The Spanish newspaper El Mundo published an extensive report on the innovative website HireaGreek.com, created last March by Greek Reporter. The idea for the initiative that aims to help jobless Greeks find jobs came from Anastasios Papapostolou, founder and Editor-in-Chief of Greek Reporter.
The proposed site aims to offer unemployed Greeks the chance of communicating and working from distance (or not) with employers of the Greek diaspora, which counts about six million people spread across some of the world’s richest countries.
According to the report, the idea came by of the thousands of Greeks who have chosen to leave the country during a crushing economic crisis. Papapostolou, a 26-year-old journalist, lives in Los Angeles, from where he runs Greekreporter, with news in English and Greek addressed to the Hellenic Diaspora on all continents.
“I understood that there was a communication gap between foreign investors and unemployed in Greece, especially those that can do computer work without having to leave the country, and tried to fill that niche,” Papapostolou told El Mundo.
Eight months after its creation, the site has 25,000 users and millions of visitors from all over the world. Its impact has been widespread, gaining both positive and negative reviews and comments.
Some have criticized the Greek webpage for encouraging the unemployed to leave Greece, but its creator defends his idea: “I think if people want to go, they are going to go. If you really want to travel abroad and find opportunity on our website, that’s fine, ” he explained to El Mundo.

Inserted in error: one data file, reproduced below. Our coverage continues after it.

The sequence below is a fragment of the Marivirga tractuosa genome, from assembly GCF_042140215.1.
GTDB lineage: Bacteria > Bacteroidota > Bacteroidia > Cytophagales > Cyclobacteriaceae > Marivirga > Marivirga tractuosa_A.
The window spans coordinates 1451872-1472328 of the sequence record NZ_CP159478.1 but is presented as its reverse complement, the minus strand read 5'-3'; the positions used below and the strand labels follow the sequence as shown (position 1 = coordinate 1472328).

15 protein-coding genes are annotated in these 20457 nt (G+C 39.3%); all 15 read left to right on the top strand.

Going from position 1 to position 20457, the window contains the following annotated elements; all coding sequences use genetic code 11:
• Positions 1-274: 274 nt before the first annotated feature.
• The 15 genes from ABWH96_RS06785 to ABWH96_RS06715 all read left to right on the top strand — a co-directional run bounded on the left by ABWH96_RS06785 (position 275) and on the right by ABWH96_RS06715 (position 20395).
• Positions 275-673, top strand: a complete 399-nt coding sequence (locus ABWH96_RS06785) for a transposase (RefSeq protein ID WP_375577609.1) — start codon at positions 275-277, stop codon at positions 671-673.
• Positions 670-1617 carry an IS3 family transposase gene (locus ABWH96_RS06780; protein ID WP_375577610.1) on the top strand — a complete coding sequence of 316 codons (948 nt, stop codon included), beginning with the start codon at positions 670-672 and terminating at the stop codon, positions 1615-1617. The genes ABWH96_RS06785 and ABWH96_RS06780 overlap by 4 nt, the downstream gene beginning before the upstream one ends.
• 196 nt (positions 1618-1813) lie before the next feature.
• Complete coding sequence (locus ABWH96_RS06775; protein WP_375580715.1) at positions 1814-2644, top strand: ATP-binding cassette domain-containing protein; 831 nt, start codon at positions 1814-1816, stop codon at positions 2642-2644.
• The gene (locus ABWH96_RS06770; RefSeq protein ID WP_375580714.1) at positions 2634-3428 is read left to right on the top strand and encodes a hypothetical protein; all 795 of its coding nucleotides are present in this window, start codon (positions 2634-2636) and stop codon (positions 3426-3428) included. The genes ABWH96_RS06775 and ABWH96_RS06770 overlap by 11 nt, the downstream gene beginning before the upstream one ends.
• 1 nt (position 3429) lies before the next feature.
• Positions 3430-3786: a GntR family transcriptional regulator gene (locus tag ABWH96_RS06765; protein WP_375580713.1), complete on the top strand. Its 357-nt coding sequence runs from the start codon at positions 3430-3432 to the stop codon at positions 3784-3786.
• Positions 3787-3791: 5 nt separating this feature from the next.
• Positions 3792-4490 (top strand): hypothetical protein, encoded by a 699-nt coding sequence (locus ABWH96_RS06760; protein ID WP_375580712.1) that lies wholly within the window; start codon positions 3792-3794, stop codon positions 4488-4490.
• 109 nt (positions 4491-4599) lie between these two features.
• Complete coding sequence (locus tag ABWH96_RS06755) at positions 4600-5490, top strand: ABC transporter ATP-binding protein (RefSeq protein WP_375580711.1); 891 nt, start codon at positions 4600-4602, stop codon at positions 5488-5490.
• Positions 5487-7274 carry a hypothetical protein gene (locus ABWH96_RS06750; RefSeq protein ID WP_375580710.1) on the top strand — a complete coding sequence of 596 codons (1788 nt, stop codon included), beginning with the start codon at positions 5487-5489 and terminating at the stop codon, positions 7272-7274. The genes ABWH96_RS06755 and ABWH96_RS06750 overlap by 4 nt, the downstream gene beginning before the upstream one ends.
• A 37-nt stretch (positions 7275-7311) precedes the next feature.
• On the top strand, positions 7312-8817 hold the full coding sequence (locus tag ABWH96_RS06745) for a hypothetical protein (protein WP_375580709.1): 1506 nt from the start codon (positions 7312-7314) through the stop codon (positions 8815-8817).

Asked about the crisis plaguing Greece and the negative image of the Greeks abroad, Papapostolou defended the Greek worker commitment by noting that the Greeks have a unique determination to do their jobs. “President Clinton said a few weeks ago that the Greeks work 25% more than the Germans. The Hellenes are people striving,” he added.
For the creator of ‘Hire a Greek’, the country’s biggest problem is that there is growing hopelessness. Businesses are shutting down one after the other leaving the Greeks without job. “It’s not just an economic issue, but also a human one. Many people do not know what to do when they get up in the morning and can think of no possible solution to their problems,” laments Papapostolou.
Like many Greeks, however, Papapostolou told the Spanish news agency that he believes his country will eventually overcome the crisis. “We have survived for 5,000 years of history. What are now counting? Five years of crisis? I’m sure that Greece will continue to grow and will emerge much stronger than before,” he said.